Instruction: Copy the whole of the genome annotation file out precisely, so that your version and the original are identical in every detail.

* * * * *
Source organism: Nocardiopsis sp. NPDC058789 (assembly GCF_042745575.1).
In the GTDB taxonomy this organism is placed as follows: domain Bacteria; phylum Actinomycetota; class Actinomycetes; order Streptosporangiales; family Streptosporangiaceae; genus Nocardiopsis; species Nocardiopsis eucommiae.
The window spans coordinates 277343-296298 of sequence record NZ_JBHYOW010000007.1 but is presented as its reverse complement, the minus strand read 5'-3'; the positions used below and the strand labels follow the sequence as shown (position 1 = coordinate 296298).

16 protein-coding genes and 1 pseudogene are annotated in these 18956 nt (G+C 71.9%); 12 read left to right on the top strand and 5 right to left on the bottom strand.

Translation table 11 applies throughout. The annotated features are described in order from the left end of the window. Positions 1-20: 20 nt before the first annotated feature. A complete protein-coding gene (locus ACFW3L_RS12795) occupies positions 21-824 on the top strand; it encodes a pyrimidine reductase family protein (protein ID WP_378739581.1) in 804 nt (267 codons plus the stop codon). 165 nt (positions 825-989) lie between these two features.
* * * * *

Source organism: Nocardiopsis sp. NPDC058789 (assembly GCF_042745575.1).
In the GTDB taxonomy this organism is placed as follows: domain Bacteria; phylum Actinomycetota; class Actinomycetes; order Streptosporangiales; family Streptosporangiaceae; genus Nocardiopsis; species Nocardiopsis eucommiae.
The window spans coordinates 277343-296298 of sequence record NZ_JBHYOW010000007.1 but is presented as its reverse complement, the minus strand read 5'-3'; the positions used below and the strand labels follow the sequence as shown (position 1 = coordinate 296298).

16 protein-coding genes and 1 pseudogene are annotated in these 18956 nt (G+C 71.9%); 12 read left to right on the top strand and 5 right to left on the bottom strand.

Translation table 11 applies throughout. The annotated features are described in order from the left end of the window. Positions 1-20: 20 nt before the first annotated feature. A complete protein-coding gene (locus ACFW3L_RS12795) occupies positions 21-824 on the top strand; it encodes a pyrimidine reductase family protein (protein ID WP_378739581.1) in 804 nt (267 codons plus the stop codon). 165 nt (positions 825-989) lie between these two features.